No Cabinet Decision On Privatising 2 State-Owned Banks: FM


Nirmala Sitharaman has said that no decision has been taken to privatise public sector banks

New Delhi:

Finance Minister Nirmala Sitharaman told Parliament on Tuesday that the union cabinet has not taken any decision on the proposed privatisation of two public sector banks (PSBs).

She had announced the proposal of privatising two PSBs during her budget speech for 2021-22.

In a written response to a question in Rajya Sabha on privatisation of two PSBs, the finance minister said, “Consideration of various issues related to disinvestment is entrusted to the Cabinet Committee designated for this purpose. Decision by the Cabinet Committee has not been taken in this regard.”

The Banking Laws (Amendment) Bill 2021, which entails privatisation of public sector banks, was listed for introduction and passing in the ongoing Winter session of Parliament, however with the session ending tomorrow (December 22), the move is all set to be delayed.

On November 16, NDTV had exclusively reported that the government may not bring the Banking Laws (Amendment) Bill 2021 during the ongoing Winter session of Parliament, as it plans to have a relook at some key aspects related to the entire exercise before going ahead with the move.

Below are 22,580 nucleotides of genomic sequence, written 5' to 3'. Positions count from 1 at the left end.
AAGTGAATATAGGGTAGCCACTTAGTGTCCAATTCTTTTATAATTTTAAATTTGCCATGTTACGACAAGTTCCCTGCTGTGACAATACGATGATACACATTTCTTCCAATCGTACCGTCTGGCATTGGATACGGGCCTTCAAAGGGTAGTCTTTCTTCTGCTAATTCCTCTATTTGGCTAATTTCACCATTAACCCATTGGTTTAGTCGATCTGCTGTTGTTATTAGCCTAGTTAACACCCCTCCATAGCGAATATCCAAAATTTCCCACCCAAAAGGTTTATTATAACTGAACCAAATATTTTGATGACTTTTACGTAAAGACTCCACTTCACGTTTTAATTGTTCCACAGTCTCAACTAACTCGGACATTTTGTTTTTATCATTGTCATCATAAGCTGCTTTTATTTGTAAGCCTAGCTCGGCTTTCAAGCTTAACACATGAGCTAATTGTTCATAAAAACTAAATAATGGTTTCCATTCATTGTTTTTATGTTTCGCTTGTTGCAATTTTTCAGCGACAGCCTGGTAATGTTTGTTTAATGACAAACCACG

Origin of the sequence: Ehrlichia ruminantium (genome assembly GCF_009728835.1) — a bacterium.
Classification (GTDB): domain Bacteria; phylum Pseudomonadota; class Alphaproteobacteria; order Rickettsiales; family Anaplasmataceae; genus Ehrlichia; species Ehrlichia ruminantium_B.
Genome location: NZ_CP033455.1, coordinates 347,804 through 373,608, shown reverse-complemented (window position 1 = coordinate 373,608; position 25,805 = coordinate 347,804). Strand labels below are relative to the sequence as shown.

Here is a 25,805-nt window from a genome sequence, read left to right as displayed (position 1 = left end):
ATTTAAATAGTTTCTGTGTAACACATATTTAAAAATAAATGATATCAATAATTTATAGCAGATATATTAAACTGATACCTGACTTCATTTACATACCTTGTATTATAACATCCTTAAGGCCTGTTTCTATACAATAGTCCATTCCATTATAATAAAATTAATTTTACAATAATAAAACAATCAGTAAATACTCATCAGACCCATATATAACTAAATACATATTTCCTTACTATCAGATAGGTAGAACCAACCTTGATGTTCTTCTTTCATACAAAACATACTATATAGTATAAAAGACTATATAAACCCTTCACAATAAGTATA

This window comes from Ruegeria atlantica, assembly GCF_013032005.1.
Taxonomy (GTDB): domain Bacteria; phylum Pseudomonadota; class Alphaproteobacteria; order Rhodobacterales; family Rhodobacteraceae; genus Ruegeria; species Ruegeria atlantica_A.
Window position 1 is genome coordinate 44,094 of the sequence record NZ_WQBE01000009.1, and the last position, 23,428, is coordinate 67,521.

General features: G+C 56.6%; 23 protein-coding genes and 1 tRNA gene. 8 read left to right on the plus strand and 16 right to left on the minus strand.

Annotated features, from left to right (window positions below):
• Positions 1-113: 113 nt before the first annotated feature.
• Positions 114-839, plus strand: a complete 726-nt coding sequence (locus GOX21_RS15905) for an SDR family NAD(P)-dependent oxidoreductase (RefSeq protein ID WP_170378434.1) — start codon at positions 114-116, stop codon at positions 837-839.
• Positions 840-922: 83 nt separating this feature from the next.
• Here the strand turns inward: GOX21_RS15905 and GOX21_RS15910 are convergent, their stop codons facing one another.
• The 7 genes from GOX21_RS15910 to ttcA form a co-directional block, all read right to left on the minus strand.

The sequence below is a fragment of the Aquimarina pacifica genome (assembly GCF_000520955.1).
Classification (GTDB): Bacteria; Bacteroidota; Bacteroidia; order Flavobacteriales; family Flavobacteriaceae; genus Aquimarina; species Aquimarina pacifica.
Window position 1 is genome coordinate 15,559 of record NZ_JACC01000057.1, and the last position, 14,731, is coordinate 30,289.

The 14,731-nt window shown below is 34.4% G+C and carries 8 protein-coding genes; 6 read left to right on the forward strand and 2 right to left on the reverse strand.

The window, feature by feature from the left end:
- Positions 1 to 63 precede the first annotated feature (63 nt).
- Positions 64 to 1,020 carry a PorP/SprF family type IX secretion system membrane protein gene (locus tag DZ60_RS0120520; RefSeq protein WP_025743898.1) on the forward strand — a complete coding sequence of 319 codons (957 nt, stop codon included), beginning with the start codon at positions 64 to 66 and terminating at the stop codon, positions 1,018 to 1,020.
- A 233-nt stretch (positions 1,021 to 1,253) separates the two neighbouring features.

(Also Read: Bill To Privatise 2 State-Owned Banks Unlikely In This Session)

Sources aware of the development had indicated that the current market scenario is not being seen as conducive for bringing the legislation and discussions are likely to be held with the Reserve Bank of India (RBI) before a final decision is taken on it.

The economic impact of Coronavirus pandemic and the rising threat of the Omicron variant are also other important factors which are learnt to have influenced government’s thinking.

Also, while the initial thought within the government was to sell two PSBs to private entities by divesting its entire stakes in them, there is a likelihood that government may like to keep 26 per cent share apiece in these banks with itself and sell off the remaining share to different entities, sources in the know had pointed out.



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